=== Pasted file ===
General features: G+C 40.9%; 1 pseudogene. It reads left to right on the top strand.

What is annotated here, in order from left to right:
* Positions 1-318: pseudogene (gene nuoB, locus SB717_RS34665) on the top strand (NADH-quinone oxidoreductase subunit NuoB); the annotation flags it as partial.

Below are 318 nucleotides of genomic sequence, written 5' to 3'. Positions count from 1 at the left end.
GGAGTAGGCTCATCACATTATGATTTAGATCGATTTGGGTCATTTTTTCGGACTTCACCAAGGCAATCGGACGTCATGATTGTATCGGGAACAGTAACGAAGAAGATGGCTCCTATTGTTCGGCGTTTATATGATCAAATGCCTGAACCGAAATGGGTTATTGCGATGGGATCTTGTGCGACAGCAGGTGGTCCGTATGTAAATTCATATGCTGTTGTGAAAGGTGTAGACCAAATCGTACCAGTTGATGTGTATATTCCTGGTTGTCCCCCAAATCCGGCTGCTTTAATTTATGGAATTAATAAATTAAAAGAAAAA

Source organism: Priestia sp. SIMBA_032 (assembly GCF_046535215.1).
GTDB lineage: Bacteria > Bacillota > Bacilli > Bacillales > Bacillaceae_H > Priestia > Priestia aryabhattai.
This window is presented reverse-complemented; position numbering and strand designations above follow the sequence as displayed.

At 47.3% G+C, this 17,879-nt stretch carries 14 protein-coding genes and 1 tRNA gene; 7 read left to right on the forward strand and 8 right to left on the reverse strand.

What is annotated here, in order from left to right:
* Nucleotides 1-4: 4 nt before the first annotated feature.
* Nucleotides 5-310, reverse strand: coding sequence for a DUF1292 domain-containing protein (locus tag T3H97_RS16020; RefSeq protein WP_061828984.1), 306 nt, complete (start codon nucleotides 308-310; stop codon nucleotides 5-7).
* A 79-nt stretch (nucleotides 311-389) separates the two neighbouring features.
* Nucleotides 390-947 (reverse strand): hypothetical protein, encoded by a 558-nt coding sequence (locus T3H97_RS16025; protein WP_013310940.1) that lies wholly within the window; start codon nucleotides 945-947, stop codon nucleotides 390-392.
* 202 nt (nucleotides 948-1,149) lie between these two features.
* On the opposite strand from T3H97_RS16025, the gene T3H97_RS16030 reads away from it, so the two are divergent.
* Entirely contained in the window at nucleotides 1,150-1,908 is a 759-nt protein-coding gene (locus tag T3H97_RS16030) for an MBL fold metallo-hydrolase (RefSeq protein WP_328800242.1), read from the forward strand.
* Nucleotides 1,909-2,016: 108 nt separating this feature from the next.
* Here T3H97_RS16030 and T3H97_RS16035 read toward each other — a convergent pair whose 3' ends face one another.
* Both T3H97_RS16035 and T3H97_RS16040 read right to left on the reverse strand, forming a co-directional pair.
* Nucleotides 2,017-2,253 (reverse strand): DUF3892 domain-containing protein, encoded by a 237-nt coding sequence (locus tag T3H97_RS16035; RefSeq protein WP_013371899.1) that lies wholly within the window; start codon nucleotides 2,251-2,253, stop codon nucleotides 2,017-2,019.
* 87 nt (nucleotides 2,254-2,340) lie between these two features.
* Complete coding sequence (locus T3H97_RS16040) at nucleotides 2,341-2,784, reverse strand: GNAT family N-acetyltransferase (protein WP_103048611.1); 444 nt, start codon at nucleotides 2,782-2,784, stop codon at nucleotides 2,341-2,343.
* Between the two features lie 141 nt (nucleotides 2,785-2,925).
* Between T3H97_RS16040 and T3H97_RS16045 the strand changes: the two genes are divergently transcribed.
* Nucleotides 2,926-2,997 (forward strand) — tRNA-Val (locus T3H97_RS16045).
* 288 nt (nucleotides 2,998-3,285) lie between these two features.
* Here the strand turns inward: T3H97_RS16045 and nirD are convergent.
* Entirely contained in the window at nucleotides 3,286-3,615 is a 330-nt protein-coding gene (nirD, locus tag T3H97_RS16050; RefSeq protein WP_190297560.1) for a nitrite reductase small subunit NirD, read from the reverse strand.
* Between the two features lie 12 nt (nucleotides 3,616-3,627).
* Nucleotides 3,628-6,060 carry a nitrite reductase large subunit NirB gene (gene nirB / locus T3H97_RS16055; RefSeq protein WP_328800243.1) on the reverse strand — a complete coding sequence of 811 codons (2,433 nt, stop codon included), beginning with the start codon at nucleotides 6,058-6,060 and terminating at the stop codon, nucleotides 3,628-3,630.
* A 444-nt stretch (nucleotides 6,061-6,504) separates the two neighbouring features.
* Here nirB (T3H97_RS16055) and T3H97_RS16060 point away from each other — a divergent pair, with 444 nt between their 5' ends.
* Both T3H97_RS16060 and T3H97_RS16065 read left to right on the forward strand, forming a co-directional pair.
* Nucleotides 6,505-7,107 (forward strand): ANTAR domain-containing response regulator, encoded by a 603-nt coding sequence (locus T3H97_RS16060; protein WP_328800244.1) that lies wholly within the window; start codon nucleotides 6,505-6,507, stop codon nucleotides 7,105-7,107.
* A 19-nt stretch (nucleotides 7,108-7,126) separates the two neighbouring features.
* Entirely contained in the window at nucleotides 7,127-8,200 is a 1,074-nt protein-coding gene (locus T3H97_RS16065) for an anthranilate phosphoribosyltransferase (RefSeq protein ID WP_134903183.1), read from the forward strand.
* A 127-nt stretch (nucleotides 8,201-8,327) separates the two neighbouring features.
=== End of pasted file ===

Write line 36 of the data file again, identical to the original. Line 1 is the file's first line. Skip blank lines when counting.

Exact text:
* A 19-nt stretch (nucleotides 7,108-7,126) separates the two neighbouring features.